Republicans try to separate Barrett from Trump

Republicans try to separate Barrett from Trump


Senate Republicans had this to say Tuesday about the man who tapped Amy Coney Barrett for a lifetime appointment to the Supreme Court, in essence: Donald who?

As Democrats harped on the president’s promises that his high court nominee would rule against Obamacare and abortion rights and settle election disputes in his favor, GOP senators gave Trump the don’t-pay-attention-to-the-man-behind-the-curtain treatment.

Sen. Lindsey Graham (R-S.C.), set the tone early when he urged his colleagues to dismiss Trump’s pledges. And the Judiciary chairman went even further, suggesting the president is so uninformed about legal matters that he is unlikely to grasp the central issue in the pending, sweeping challenge to the Affordable Care Act set to be taken up by the Supreme Court one week after next month’s election.

“I play a lot of golf with the president, I guess. I’ve enjoyed it,” Graham said. “We talk about a lot on the golf course. … I promise I’ve never talked about severability with the president,” the chairman said, referring to a lawsuit filed by 18 Republican state attorneys general.

Trump has long backed the suit, and only lately seems to have awakened to the political dangers it now poses.

Inspired by the success of a similar effort in messaging during the 2018 midterms, Democrats appear to have calculated that their relentless focus on Barrett’s alleged hostility to the health-care law — even in the somewhat incongruous setting of a Supreme Court confirmation hearing — will pay electoral dividends for them in November.

On Tuesday, as Democrats hammered away at Barrett and Trump, Republicans accused them of promoting a politically motivated fantasy about the nominee’s views on a topic she has never opined on in the current, potentially make-or-break challenge to the law.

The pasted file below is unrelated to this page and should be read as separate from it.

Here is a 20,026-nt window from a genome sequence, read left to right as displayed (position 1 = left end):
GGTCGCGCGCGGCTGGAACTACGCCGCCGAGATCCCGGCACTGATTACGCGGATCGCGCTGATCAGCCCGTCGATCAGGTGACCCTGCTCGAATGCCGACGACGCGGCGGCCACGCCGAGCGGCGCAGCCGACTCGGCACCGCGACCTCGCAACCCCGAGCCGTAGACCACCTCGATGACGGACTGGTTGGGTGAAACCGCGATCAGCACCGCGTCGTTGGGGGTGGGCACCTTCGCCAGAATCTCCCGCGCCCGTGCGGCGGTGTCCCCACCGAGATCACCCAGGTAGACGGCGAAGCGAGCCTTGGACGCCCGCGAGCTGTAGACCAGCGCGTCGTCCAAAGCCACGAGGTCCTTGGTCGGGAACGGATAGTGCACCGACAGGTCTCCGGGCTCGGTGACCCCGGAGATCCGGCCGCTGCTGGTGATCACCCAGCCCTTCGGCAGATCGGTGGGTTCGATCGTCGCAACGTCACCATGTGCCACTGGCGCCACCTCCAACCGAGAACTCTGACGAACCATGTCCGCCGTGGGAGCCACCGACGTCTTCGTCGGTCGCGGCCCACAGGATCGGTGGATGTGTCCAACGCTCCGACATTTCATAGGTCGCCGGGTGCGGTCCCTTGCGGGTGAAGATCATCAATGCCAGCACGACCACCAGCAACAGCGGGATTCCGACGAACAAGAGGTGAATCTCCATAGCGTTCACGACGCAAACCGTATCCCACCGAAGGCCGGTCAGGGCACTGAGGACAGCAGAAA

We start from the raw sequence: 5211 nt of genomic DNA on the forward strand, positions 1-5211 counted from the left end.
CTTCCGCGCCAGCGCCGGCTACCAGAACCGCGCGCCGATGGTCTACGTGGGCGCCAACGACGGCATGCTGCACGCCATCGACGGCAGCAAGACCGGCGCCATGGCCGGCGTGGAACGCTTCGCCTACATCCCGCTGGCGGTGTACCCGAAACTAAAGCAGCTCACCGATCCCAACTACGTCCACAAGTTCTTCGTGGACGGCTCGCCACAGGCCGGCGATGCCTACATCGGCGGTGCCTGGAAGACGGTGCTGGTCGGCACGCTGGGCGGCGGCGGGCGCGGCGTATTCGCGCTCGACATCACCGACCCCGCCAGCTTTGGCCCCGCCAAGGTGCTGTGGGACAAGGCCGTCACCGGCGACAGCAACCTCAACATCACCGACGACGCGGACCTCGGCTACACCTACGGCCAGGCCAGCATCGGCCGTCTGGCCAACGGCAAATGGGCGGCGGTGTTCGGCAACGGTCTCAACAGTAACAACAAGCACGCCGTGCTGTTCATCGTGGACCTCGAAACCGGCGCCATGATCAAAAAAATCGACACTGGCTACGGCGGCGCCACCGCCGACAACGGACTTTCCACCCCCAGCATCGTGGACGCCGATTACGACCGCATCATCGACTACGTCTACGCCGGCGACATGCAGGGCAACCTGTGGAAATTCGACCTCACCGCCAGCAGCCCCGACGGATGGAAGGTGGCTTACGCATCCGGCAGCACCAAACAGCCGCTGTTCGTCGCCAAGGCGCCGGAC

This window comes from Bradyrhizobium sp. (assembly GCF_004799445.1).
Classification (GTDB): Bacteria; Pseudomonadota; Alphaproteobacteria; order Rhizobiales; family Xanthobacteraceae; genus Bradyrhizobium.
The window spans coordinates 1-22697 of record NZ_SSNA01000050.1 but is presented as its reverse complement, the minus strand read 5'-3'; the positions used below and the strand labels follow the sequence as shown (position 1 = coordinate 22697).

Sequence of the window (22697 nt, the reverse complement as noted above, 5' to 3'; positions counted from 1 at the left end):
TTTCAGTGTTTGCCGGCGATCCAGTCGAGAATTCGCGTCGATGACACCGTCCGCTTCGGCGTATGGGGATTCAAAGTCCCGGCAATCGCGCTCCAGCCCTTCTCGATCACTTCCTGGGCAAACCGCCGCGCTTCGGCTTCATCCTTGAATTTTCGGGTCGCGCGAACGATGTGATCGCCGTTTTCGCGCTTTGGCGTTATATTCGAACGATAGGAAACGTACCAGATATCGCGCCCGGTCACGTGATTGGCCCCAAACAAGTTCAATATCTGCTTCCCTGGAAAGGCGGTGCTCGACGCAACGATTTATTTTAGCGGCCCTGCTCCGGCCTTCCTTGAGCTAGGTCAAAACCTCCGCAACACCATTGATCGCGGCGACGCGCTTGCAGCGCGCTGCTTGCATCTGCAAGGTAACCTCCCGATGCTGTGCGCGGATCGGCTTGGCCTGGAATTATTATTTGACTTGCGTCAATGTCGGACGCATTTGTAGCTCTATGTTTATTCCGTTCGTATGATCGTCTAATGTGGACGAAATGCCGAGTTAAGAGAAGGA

“All of these predictions about how judges, under our independent judiciary, will make decisions are just pure speculation. But I think they’re worse than speculation, I think they’re propaganda in order to make a political point,” Sen. John Cornyn (R-Texas) earnestly declared.

But Democrats noted that Trump’s statements about the reliability of his judicial appointees were often unequivocal.

“This president has not been subtle that he expects his nominee to side with him in an election dispute,” Sen. Patrick Leahy (D-Vt.) said.

For her part, Barrett insisted she had made no promises to the White House about how she would rule on the ACA, abortion or any litigation over the election.

“I’m not willing to make a deal, not with the committee, not with the president,” she said. “I’m independent.”

Sen. Mike Lee suggested it was “wildly incorrect” for Democrats to question Barrett’s refusal to offer her views on most of the legal controversies she was asked about. But the Utah Republican never addressed whether it was appropriate for Trump to have explicitly promised that his nominees would, for instance, vote to overturn Roe v. Wade.

But Democrats said their questions to Barrett were rooted directly in tweets Trump had sent and comments he had made vowing loyalty from his judicial nominees. Sen. Sheldon Whitehouse (D-R.I.) noted that the GOP party platform from 2016 and 2020 explicitly calls for justices that would reverse the decided Supreme Court cases upholding Obamacare.

“When we react to that, don’t act as if we’re making this stuff up,” Whitehouse said to his Republican colleagues. “This is what President Trump said. This is what your party platform says: reverse the Obamacare cases.”

When Barrett insisted she had not even discussed abortion or the Affordable Care Act with the White House, some Democratic senators asked Barrett — in effect — if she was calling the president a liar.

“Do you think we should take the president at his word when he says the nominee will do the right thing and overturn the Affordable Care Act?” Sen. Amy Klobuchar (D-Minn.) asked, with a poster-sized version of a 2015 Trump tweet displayed behind her.